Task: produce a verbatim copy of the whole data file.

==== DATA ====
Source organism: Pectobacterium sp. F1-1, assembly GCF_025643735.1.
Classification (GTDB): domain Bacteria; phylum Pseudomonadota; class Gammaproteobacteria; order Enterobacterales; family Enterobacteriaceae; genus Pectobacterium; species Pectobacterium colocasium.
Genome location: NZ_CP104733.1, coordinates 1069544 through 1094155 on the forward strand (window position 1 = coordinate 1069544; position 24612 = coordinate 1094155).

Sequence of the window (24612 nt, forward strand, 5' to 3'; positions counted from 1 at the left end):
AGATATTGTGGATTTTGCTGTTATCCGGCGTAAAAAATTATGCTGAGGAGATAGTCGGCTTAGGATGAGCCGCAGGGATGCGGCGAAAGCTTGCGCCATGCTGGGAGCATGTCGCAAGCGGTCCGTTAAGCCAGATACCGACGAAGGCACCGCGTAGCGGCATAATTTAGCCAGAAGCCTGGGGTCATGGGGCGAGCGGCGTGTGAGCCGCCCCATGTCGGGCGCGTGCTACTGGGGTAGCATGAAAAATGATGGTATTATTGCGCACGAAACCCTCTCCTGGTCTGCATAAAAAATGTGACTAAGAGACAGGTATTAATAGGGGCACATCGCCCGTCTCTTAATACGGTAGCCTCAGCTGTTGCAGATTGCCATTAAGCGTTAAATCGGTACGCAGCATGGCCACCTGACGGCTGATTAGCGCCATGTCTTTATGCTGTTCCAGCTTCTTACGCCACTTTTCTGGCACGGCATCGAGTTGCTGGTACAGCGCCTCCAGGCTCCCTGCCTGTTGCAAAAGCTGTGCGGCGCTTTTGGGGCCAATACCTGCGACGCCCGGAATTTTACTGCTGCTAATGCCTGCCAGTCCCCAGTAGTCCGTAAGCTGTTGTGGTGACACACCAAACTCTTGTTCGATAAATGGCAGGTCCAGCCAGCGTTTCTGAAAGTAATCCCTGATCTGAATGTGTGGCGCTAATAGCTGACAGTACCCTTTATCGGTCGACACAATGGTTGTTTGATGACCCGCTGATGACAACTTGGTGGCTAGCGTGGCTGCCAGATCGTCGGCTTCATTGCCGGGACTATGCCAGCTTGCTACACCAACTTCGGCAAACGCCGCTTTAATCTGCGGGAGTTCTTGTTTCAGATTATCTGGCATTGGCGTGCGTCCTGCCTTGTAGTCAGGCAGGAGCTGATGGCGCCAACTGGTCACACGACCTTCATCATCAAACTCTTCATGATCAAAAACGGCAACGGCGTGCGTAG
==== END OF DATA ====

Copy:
Source organism: Pectobacterium sp. F1-1, assembly GCF_025643735.1.
Classification (GTDB): domain Bacteria; phylum Pseudomonadota; class Gammaproteobacteria; order Enterobacterales; family Enterobacteriaceae; genus Pectobacterium; species Pectobacterium colocasium.
Genome location: NZ_CP104733.1, coordinates 1069544 through 1094155 on the forward strand (window position 1 = coordinate 1069544; position 24612 = coordinate 1094155).

Sequence of the window (24612 nt, forward strand, 5' to 3'; positions counted from 1 at the left end):
AGATATTGTGGATTTTGCTGTTATCCGGCGTAAAAAATTATGCTGAGGAGATAGTCGGCTTAGGATGAGCCGCAGGGATGCGGCGAAAGCTTGCGCCATGCTGGGAGCATGTCGCAAGCGGTCCGTTAAGCCAGATACCGACGAAGGCACCGCGTAGCGGCATAATTTAGCCAGAAGCCTGGGGTCATGGGGCGAGCGGCGTGTGAGCCGCCCCATGTCGGGCGCGTGCTACTGGGGTAGCATGAAAAATGATGGTATTATTGCGCACGAAACCCTCTCCTGGTCTGCATAAAAAATGTGACTAAGAGACAGGTATTAATAGGGGCACATCGCCCGTCTCTTAATACGGTAGCCTCAGCTGTTGCAGATTGCCATTAAGCGTTAAATCGGTACGCAGCATGGCCACCTGACGGCTGATTAGCGCCATGTCTTTATGCTGTTCCAGCTTCTTACGCCACTTTTCTGGCACGGCATCGAGTTGCTGGTACAGCGCCTCCAGGCTCCCTGCCTGTTGCAAAAGCTGTGCGGCGCTTTTGGGGCCAATACCTGCGACGCCCGGAATTTTACTGCTGCTAATGCCTGCCAGTCCCCAGTAGTCCGTAAGCTGTTGTGGTGACACACCAAACTCTTGTTCGATAAATGGCAGGTCCAGCCAGCGTTTCTGAAAGTAATCCCTGATCTGAATGTGTGGCGCTAATAGCTGACAGTACCCTTTATCGGTCGACACAATGGTTGTTTGATGACCCGCTGATGACAACTTGGTGGCTAGCGTGGCTGCCAGATCGTCGGCTTCATTGCCGGGACTATGCCAGCTTGCTACACCAACTTCGGCAAACGCCGCTTTAATCTGCGGGAGTTCTTGTTTCAGATTATCTGGCATTGGCGTGCGTCCTGCCTTGTAGTCAGGCAGGAGCTGATGGCGCCAACTGGTCACACGACCTTCATCATCAAACTCTTCATGATCAAAAACGGCAACGGCGTGCGTAG